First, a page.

Many types of outdoor furniture are meant to last for years, if not decades, but of course even the sturdiest pieces will eventually need some repair. A few simple steps can also help improve the appearance of these pieces, and make them look like new again. Note a few tips on what to do, and what to avoid, when fixing up older outdoor furniture.
Power or pressure washing is a good way to clean outdoor furniture so it's ready for repair or a fresh coat of paint, but if you've never washed your outdoor furniture before, note a few precautions. First, always start with a low pressure, as you might be surprised at how much damage can be done by a power washer, even when it comes to metal furniture. Woven areas on wicker furniture can come loose, connectors can be pulled away from wood arms and legs, and the power washer can actually chip or crack any pieces of furniture.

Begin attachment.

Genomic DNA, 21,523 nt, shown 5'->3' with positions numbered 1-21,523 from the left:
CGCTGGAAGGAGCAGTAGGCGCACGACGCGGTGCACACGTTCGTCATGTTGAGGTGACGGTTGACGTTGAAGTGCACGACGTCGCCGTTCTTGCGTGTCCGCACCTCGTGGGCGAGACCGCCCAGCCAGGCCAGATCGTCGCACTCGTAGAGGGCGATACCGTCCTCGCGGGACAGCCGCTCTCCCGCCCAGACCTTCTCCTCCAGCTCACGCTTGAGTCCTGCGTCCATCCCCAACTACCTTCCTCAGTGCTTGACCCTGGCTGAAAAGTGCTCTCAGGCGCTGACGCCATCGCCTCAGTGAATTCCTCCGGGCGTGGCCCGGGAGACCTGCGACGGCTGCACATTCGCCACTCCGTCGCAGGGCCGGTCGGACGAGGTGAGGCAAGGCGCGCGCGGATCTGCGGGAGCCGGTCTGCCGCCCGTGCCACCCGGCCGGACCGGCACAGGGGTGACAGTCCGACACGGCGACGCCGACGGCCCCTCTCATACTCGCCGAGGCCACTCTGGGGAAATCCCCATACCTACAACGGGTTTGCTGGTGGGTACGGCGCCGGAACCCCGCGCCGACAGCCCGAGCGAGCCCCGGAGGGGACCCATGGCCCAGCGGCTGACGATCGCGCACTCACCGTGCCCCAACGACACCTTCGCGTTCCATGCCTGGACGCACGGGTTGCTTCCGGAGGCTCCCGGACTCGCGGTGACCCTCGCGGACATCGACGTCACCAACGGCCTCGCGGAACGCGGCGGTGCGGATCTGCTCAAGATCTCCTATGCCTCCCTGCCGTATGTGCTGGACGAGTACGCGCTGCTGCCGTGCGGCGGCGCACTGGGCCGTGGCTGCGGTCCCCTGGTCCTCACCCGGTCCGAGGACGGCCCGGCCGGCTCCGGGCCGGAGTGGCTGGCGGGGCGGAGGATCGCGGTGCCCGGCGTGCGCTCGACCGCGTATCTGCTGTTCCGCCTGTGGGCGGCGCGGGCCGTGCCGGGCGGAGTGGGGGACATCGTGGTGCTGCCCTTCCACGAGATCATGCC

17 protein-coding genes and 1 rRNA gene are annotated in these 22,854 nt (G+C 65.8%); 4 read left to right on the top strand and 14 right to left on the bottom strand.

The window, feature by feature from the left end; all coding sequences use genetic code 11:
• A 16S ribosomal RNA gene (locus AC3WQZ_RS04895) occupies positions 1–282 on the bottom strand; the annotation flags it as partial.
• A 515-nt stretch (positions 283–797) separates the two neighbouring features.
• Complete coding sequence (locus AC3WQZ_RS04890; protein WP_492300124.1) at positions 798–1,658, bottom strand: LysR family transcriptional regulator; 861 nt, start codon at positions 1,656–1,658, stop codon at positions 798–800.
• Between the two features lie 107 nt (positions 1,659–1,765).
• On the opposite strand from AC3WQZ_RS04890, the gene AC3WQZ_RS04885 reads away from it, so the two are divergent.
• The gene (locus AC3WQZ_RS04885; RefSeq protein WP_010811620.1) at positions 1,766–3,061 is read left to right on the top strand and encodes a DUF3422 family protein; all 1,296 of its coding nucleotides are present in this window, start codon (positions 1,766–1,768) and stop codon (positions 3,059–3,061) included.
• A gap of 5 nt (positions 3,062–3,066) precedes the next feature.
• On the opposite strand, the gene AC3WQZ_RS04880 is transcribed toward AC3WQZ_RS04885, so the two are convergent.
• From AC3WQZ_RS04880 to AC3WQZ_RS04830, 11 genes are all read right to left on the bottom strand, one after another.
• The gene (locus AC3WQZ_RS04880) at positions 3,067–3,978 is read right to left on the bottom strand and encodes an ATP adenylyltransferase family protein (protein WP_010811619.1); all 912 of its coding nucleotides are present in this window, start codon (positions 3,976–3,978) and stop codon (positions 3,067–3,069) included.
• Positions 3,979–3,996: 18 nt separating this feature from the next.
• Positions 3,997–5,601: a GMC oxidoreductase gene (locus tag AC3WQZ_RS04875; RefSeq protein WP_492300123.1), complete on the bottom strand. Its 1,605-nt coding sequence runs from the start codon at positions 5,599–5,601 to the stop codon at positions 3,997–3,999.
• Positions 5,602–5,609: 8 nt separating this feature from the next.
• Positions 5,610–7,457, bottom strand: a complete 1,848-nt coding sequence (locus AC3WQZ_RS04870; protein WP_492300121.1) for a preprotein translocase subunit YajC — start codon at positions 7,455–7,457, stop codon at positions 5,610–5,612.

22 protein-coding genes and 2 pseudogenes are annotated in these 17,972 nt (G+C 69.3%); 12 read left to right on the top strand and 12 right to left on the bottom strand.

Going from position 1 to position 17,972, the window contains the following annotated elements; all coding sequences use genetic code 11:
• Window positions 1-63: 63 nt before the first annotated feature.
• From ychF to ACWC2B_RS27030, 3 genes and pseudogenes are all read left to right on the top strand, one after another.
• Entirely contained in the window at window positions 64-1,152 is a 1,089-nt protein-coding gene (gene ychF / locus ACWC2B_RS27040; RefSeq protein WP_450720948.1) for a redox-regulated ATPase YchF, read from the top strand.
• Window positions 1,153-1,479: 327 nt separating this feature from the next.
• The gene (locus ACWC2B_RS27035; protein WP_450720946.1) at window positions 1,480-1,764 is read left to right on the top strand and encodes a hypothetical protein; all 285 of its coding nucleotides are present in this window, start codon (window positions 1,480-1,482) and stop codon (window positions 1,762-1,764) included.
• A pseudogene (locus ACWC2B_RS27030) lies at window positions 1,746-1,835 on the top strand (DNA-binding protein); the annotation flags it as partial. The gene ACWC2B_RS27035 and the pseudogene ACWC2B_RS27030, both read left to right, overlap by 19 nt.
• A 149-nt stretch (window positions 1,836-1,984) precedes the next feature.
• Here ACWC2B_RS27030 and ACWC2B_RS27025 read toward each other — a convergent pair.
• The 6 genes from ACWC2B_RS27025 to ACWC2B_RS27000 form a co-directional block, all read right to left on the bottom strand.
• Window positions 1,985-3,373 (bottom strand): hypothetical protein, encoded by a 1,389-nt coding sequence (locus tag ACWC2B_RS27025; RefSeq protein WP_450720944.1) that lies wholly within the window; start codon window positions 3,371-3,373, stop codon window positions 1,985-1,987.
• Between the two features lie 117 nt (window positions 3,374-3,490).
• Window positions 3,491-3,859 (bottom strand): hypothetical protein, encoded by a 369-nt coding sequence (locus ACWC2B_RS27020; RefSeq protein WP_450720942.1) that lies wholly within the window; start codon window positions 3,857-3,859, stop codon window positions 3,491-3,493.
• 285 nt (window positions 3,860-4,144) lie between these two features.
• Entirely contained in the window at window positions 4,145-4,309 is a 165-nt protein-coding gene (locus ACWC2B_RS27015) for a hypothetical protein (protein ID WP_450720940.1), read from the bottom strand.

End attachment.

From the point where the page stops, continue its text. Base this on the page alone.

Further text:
You also need to ensure you use the right detergent, if any. A harsh detergent can dry wood furniture, whereas you might need something very strong to clean dirt and rust from metal pieces. Check the detergent options you have against the material of your outdoor furniture and then choose what's appropriate.
As with power washing, you want to use a paint meant for exterior furniture, and for the type of material from which it's made. A paint meant for wood may not adhere so well to PVC furniture, and metal pieces should be sprayed with a rust inhibiting paint. If you don't choose the right type of paint, it may then flake away, peel off, or fade in harsh sunlight and weather elements.
Replace connectors as needed
When you repair patio furniture, it's always good to tighten connectors that are holding legs and arms to the frame of the pieces. For woven furniture, you need to also tighten strands to restore the piece's shape. However, tightening may not be enough; you may need to actually replace some connectors over time. The threads of bolts may have also worn down so these no longer hold the furniture piece securely. Strands for woven furniture can become frayed or soft in certain spots, and trying to reweave them can just cause even more pressure on those areas so they soon break. Don't forget to inspect all these connectors on your furniture as you repair the pieces, and replace them as needed.